In dog toy suit, judge tells Louis Vuitton: Chew on this

November 16, 2006, 8:19 PM UTC
Fortune

In a, frankly, not-terribly-important trademark infringement ruling, French fashion designer Louis Vuitton has lost its bid to bar a company called Haute Diggity Dog from marketing monogrammed plush toys for canines under the label “Chewy Vuiton.”

Although a federal judge in Alexandria, Virginia decided the case on November 3, I only just learned about it on Bill Patry’s Copyright Blog.

Judge James Cacheris wrote that the similarities between the toy’s design pattern–an array of four-pronged doo-dads and stylish emblems formed from an interlocking C and V–and Louis Vuitton’s trademarked “Canvas Monogram Pattern” were the sorts of parallels that are essential to any parody, and were not likely to lead consumers to believe that the pet products were actually made by the famous luxury retailer.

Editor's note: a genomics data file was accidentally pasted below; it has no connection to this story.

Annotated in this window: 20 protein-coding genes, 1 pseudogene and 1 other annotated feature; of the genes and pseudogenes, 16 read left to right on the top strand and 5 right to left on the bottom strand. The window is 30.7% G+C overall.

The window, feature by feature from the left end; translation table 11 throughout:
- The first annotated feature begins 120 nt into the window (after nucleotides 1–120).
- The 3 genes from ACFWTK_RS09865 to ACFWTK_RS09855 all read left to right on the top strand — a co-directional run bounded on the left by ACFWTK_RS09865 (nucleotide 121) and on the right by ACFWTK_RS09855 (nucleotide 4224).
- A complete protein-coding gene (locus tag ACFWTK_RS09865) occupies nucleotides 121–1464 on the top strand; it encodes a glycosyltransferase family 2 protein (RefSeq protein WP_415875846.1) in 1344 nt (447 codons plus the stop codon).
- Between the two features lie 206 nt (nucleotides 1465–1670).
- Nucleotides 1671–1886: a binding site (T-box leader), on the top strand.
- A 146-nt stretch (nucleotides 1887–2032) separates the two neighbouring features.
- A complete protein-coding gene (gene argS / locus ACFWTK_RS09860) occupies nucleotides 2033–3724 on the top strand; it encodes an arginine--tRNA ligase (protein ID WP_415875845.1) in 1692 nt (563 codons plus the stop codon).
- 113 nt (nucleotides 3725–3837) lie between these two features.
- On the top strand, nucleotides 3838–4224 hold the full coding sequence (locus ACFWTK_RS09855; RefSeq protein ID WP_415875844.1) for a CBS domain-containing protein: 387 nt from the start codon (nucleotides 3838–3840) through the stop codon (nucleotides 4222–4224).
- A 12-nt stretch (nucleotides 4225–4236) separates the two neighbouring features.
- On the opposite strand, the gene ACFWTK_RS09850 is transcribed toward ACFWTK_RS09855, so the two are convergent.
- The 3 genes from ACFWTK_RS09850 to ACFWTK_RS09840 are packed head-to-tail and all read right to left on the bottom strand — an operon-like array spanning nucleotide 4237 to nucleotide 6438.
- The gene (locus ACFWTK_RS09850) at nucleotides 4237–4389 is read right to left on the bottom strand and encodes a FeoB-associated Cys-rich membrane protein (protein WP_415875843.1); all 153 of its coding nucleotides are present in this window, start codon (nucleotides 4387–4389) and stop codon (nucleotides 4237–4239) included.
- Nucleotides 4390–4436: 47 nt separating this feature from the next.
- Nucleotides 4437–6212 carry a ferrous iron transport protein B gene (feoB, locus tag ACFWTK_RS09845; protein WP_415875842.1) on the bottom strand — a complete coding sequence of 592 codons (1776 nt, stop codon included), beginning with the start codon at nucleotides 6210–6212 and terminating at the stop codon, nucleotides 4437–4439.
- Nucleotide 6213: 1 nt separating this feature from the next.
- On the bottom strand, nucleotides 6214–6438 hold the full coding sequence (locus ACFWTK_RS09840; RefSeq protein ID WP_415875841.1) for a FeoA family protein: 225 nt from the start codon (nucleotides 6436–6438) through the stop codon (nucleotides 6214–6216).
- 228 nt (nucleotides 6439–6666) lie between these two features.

Haute Diggity Dog also sells parodic stuffed toys under the names Chewnel #5, Sniffany & Co., Vera Wag (in the shape of a high-heeled shoe), and Furari (shaped like a sports car).

The hurdle Louis Vuitton’s counsel could not seem to overcome in the case was a precedent set in 2002 when a Manhattan federal judge denied relief to merchandiser Tommy Hilfiger, which had tried to halt sales of a “pet perfume” called Timmy Holedigger. Lawyers will sometimes refer to a particularly apt precedent as being “on all fours with” the facts of their own case, but this must take the cake.